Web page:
Israeli right: purists vs. pragmatists
The Palestinian question divides those remaining in the Likud party following Prime Minister Sharon's exit.
JERUSALEM — Israel's premier right-wing party for more than three decades took its name from three parties that merged to form it, spelling the acronym Likud - a word in Hebrew that connotes unity and consolidation.
But following the dramatic decision earlier this week by Prime Minister Ariel Sharon to leave the party and start a new centrist one, the Likud is fast scattering into smaller pieces that do not constitute a whole.
The break separating right from right, Mr. Sharon's chief strategist says, is the result of what might be summarized as an inevitable split between pragmatists and purists. While the purists are holding fast to their dreams of having a "Greater Israel" that includes the West Bank and Gaza, the pragmatists - many of whom are joining Sharon - have come to view a Palestinian state in those territories as an inescapable conclusion.
Unless it can resolve this divide within its own ranks, Likud will have a much harder time capturing the Israeli vote when the country goes to the polls next spring. While Sharon has already attracted prominent centrists from both the left and the right, some of Likud's pragmatists have stayed put, leaving the party's leadership and future course up for grabs.
"It's very clear that the party cannot have two souls," says Eyal Arad, president and founder of Arad communications, which will play a key role in Sharon's election campaign. "Therefore, a split, in my view, in the long run, was basically unavoidable."
The acceptance of the international peace process known as the road map was "a conceptual revolution," says Mr. Arad, who, in showing up with an almost-shaved head and casual blue-and-white striped sweater to a press conference with foreign journalists this week, seemed to cut the figure of an Israeli James Carville.
"We had a dream that Jews could live everywhere in the 'Greater Land of Israel,' " says Arad. "I believe it was a good dream ... but it crushed against the walls of reality.... It was the leadership of Ariel Sharon, and the expertise on security matters that he carries ... that allowed right-wingers like myself to accept that reality and to accept the vision of two states, living side by side, without terrorism."
Polls indicate that most Israelis have also accepted that position, leaving some analysts to argue that Likud's best chances lie with a move toward the center.
"Even in the last election, in 2003, it was more a victory of the center," says Shmuel Sandler, a political science professor at Bar-Ilan University, near the capital Tel Aviv. For that reason, Sharon's right-wing competitors whom he left behind in the Likud are now mostly attacking him less on policy than on "credibility issues."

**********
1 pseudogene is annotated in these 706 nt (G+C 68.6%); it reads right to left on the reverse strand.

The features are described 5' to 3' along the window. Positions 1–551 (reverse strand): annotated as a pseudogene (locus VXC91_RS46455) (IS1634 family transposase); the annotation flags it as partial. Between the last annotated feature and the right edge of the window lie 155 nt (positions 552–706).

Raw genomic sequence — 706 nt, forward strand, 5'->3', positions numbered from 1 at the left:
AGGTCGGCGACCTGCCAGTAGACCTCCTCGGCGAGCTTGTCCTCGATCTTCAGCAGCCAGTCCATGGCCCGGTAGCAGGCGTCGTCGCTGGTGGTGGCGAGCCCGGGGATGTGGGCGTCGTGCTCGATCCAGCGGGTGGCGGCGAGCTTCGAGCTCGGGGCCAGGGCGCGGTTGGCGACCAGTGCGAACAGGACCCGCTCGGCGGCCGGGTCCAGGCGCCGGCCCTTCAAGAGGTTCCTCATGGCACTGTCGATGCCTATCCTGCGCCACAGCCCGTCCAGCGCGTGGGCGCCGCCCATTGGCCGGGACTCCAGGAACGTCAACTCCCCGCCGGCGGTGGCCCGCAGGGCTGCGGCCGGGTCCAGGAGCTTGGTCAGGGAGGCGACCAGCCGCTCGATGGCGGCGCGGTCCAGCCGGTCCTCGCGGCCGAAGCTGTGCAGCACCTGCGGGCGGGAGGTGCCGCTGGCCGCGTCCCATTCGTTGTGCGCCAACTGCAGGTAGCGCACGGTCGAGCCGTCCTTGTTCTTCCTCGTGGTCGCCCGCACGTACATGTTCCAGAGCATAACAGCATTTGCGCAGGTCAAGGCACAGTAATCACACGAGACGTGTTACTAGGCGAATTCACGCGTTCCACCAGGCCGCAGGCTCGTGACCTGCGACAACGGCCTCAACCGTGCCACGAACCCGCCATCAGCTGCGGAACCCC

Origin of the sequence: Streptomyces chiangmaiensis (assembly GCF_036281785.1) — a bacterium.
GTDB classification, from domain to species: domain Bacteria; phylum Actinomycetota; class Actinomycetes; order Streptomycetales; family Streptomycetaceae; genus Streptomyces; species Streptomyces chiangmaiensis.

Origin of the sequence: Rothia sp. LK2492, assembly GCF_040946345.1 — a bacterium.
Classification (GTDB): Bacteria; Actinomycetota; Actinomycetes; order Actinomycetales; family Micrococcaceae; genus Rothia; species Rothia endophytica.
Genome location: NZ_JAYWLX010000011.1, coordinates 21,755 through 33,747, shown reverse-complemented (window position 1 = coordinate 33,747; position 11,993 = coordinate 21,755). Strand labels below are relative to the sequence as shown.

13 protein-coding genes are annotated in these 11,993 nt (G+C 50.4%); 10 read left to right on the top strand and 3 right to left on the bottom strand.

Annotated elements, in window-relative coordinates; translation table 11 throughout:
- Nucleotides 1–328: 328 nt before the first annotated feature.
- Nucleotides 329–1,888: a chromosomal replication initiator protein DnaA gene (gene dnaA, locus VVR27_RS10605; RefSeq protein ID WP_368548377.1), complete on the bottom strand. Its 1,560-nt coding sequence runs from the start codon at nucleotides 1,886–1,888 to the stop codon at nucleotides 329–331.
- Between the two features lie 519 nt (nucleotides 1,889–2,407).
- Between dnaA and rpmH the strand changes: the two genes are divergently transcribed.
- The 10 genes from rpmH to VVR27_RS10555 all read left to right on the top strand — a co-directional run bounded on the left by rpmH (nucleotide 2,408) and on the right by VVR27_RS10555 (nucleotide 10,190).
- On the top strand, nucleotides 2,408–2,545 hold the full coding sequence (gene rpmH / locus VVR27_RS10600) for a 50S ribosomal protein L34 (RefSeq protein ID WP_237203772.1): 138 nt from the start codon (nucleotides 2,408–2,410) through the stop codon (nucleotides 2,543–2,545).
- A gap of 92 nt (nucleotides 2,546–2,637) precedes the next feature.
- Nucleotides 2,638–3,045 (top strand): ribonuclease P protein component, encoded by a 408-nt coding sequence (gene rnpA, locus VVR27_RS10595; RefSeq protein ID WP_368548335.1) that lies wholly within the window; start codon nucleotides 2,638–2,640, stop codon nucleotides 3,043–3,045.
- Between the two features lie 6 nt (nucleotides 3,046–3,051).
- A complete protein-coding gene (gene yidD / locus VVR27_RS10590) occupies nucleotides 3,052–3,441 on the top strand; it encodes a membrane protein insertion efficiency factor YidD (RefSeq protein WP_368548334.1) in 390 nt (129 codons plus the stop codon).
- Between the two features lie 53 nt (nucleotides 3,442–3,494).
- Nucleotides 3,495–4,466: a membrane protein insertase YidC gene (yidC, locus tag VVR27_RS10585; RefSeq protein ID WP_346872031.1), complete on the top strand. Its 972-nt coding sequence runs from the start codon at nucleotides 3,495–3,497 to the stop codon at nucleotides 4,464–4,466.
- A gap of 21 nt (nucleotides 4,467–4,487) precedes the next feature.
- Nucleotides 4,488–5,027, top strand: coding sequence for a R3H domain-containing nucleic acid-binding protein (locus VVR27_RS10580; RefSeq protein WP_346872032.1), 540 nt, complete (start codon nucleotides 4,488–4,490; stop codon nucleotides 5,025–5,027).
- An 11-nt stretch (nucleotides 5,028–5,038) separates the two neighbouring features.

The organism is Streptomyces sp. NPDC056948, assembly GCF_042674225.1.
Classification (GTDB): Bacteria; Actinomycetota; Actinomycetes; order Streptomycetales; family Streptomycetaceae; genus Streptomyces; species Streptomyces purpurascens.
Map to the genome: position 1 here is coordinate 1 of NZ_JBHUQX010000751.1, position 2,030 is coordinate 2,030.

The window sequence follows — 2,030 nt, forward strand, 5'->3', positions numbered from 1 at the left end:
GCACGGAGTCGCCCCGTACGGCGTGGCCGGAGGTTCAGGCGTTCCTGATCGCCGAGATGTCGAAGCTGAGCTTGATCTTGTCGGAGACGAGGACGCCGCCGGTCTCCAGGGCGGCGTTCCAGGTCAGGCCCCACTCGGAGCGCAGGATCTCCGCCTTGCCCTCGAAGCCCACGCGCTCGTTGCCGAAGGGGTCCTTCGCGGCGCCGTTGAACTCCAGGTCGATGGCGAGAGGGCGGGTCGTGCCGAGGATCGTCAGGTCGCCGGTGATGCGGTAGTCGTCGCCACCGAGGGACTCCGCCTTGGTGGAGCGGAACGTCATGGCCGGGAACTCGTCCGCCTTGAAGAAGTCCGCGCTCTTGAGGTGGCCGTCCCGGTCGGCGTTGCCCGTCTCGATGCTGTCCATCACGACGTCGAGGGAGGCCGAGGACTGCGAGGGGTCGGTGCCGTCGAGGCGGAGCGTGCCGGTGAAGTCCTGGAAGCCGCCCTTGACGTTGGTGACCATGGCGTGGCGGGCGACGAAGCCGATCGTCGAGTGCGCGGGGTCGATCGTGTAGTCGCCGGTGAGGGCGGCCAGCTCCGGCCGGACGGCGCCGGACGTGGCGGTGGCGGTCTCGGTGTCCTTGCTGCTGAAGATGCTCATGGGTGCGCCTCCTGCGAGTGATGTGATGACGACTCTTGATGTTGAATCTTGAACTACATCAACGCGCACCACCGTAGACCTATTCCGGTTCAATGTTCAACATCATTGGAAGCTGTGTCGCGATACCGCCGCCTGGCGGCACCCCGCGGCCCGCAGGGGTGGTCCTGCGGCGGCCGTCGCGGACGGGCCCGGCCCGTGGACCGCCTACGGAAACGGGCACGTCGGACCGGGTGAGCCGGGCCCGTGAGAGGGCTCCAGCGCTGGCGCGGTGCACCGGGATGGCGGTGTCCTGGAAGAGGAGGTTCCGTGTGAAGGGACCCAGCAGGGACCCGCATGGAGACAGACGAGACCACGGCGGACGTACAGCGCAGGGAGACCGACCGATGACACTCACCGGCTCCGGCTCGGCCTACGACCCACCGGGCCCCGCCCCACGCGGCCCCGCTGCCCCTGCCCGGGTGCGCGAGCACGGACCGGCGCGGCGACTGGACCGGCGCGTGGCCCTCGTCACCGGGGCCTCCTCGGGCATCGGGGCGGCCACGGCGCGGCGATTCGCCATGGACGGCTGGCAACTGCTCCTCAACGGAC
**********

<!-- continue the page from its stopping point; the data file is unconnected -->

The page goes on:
Several powerful figures in the Likud have already announced their plans to run for the leadership of the party in upcoming primaries, allowing them to take on Sharon on March 28. These include former prime minister Benjamin Netanyahu, as well as Shaul Mofaz, a popular former army chief and defense minister.
Mr. Netanyahu has taken to calling Sharon a "dictator" who doesn't understand democracy, as well as a member of a "crime family," a shot at the recent conviction of one of Sharon's sons, Omri, on charges of illegal political fundraising.
Further to the right along the Likud spectrum is Uzi Landau, who has an active following with settlers angry over Sharon's withdrawal this August from the Gaza Strip and part of the northern West Bank.
Mr. Landau promises to portray Sharon - who famously said that a Jewish settlement in the Gaza Strip was as important to him as Tel Aviv - as a man who says one thing and does another.
Also throwing his hat in the ring is foreign minister Silvan Shalom. Mr. Shalom, who has been rejuvenating ties with moderate Arab states in the afterglow of the disengagement plan, declared his candidacy on Tuesday saying, "Only I can stop the collapse of the Likud."
One of the former military leaders who could shake Sharon on his own turf is Mr. Mofaz, who was a popular chief-of-staff of the Israel Defense Forces, and is now serving as defense minister. After Sharon's decision to get out, Mofaz announced that he will seek the Likud party leadership.
Mofaz, who is Iranian-born and Israeli-bred, also presents a formidable challenge to the new Labor Party leader, Amir Peretz, a native Moroccan who is predicted to have appeal among the Sephardim - the more than half of the Israeli public whose families hail from Spain and countries throughout the Muslim world.
Yet another ethnic card being played is the Russian one. Israel's foremost politician from the former Soviet Union, Avigdor Lieberman, is a hawk whose right-wing party makes an attractive coalition candidate. He may draw away conservative votes that might otherwise go to Likud or to Sharon's new party, called
Israel's far right, meanwhile, can expect to harden in its core beliefs, but will likely become increasingly marginalized.
Amid the political sand-shifting, two right-wing parties - the National Union and the National Religious Party - discussed merging to form a more solidly ideological group with Orthodox values, one that would distinguish itself from the Likud, which is primarily a secular party.
"For those who don't trust Likud because of disengagement, a party merger like this could win a lot of people," says Professor Sandler. But longtime supporters may feel that they have to come to the rescue of the ailing Likud, and so the splintering party could still win back voters.
"What we see is that as elections come closer, people start returning to their original homes. Likud is still a brand name - it's too early to write it off," says Sandler.